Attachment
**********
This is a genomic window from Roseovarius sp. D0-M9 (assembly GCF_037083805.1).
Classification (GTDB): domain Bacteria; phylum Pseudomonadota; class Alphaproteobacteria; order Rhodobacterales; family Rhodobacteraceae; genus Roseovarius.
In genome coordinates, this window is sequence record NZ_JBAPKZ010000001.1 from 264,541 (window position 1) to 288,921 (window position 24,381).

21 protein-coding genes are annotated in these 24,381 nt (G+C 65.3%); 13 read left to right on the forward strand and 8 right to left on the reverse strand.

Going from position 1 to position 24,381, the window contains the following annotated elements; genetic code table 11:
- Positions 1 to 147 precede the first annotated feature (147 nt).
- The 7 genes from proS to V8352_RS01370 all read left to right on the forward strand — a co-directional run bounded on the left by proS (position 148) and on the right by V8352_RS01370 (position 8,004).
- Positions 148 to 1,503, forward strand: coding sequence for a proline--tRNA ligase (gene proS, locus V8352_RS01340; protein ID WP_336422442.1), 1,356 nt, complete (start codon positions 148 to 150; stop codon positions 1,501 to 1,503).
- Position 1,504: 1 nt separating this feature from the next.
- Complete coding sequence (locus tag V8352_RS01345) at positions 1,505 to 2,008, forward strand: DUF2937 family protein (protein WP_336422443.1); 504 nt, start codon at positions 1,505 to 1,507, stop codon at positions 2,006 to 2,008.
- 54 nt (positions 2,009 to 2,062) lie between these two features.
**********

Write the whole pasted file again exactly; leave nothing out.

This is a genomic window from Roseovarius sp. D0-M9 (assembly GCF_037083805.1).
Classification (GTDB): domain Bacteria; phylum Pseudomonadota; class Alphaproteobacteria; order Rhodobacterales; family Rhodobacteraceae; genus Roseovarius.
In genome coordinates, this window is sequence record NZ_JBAPKZ010000001.1 from 264,541 (window position 1) to 288,921 (window position 24,381).

21 protein-coding genes are annotated in these 24,381 nt (G+C 65.3%); 13 read left to right on the forward strand and 8 right to left on the reverse strand.

Going from position 1 to position 24,381, the window contains the following annotated elements; genetic code table 11:
- Positions 1 to 147 precede the first annotated feature (147 nt).
- The 7 genes from proS to V8352_RS01370 all read left to right on the forward strand — a co-directional run bounded on the left by proS (position 148) and on the right by V8352_RS01370 (position 8,004).
- Positions 148 to 1,503, forward strand: coding sequence for a proline--tRNA ligase (gene proS, locus V8352_RS01340; protein ID WP_336422442.1), 1,356 nt, complete (start codon positions 148 to 150; stop codon positions 1,501 to 1,503).
- Position 1,504: 1 nt separating this feature from the next.
- Complete coding sequence (locus tag V8352_RS01345) at positions 1,505 to 2,008, forward strand: DUF2937 family protein (protein WP_336422443.1); 504 nt, start codon at positions 1,505 to 1,507, stop codon at positions 2,006 to 2,008.
- 54 nt (positions 2,009 to 2,062) lie between these two features.